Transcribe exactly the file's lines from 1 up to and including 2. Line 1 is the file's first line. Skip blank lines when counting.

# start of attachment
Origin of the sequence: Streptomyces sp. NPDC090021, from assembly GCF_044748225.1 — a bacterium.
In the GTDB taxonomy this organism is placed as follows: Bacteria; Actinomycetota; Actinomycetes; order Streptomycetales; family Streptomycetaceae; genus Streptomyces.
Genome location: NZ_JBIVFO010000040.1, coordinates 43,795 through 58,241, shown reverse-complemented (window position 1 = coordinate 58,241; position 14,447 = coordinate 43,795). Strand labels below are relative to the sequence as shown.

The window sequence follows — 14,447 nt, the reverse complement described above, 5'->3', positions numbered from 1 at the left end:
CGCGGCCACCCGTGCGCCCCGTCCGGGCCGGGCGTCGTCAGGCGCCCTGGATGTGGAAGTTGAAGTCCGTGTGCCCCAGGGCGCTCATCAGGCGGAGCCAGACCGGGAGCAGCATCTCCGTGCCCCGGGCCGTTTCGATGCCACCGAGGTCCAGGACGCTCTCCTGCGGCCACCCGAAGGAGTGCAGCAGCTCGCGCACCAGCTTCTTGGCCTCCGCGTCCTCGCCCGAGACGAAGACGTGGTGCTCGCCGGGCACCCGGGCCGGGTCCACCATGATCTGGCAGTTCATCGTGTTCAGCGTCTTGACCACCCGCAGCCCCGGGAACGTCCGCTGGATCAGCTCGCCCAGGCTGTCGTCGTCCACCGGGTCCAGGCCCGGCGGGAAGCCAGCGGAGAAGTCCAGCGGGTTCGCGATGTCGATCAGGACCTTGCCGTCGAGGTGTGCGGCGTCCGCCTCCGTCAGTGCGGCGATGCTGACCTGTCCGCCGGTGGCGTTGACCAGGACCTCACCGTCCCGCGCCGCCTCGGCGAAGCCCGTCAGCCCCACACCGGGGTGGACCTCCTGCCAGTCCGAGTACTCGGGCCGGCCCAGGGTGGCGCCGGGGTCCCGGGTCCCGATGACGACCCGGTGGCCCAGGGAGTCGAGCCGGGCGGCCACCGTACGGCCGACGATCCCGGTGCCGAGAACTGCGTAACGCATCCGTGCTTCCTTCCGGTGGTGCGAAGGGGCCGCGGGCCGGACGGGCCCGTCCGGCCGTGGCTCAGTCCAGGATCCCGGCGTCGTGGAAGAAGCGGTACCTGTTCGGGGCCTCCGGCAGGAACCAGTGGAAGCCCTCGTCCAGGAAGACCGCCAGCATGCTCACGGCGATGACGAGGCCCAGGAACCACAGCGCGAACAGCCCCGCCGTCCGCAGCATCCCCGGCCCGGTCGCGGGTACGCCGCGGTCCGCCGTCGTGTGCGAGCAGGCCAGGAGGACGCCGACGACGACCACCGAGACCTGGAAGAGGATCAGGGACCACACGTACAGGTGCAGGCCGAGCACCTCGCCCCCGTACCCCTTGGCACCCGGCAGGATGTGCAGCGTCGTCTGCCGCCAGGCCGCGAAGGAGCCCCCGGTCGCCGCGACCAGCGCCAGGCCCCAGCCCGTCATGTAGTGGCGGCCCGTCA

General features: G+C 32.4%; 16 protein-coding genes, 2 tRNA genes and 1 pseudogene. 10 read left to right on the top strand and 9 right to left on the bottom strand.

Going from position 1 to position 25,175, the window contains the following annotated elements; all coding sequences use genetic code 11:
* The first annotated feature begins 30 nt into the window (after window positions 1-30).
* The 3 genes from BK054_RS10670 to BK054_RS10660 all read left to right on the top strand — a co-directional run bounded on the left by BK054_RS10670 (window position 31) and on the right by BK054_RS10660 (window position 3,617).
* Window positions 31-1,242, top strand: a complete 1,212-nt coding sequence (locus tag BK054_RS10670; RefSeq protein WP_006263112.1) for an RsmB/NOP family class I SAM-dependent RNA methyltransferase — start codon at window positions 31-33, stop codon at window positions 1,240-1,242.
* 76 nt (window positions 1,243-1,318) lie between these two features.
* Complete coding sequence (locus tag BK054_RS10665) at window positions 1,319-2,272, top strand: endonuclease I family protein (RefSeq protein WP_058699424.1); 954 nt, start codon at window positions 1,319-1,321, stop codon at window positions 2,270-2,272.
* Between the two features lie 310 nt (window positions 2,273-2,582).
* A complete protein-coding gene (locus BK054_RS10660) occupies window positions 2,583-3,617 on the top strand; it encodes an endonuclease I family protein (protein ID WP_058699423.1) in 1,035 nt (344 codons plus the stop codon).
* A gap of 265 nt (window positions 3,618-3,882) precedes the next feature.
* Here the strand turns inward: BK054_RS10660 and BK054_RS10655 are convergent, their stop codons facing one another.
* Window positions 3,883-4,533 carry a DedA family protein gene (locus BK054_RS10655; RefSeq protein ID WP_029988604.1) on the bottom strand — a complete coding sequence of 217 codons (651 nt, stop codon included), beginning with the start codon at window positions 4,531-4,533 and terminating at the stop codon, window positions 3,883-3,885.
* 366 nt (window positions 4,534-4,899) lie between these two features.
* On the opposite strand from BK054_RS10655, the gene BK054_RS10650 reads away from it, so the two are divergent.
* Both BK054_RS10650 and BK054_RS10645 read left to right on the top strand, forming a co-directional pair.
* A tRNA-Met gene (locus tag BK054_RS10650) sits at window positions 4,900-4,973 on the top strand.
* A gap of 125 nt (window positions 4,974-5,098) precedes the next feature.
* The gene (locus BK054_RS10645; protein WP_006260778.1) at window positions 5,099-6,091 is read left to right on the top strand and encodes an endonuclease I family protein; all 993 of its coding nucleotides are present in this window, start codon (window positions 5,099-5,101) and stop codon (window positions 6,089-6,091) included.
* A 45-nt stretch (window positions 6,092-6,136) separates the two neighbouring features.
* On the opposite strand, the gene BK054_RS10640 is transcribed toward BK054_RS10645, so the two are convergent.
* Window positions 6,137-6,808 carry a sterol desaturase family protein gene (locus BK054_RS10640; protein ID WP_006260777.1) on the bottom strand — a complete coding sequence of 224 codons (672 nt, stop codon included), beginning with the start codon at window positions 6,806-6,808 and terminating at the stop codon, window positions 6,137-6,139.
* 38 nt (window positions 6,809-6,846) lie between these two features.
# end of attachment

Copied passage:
Origin of the sequence: Streptomyces sp. NPDC090021, from assembly GCF_044748225.1 — a bacterium.
In the GTDB taxonomy this organism is placed as follows: Bacteria; Actinomycetota; Actinomycetes; order Streptomycetales; family Streptomycetaceae; genus Streptomyces.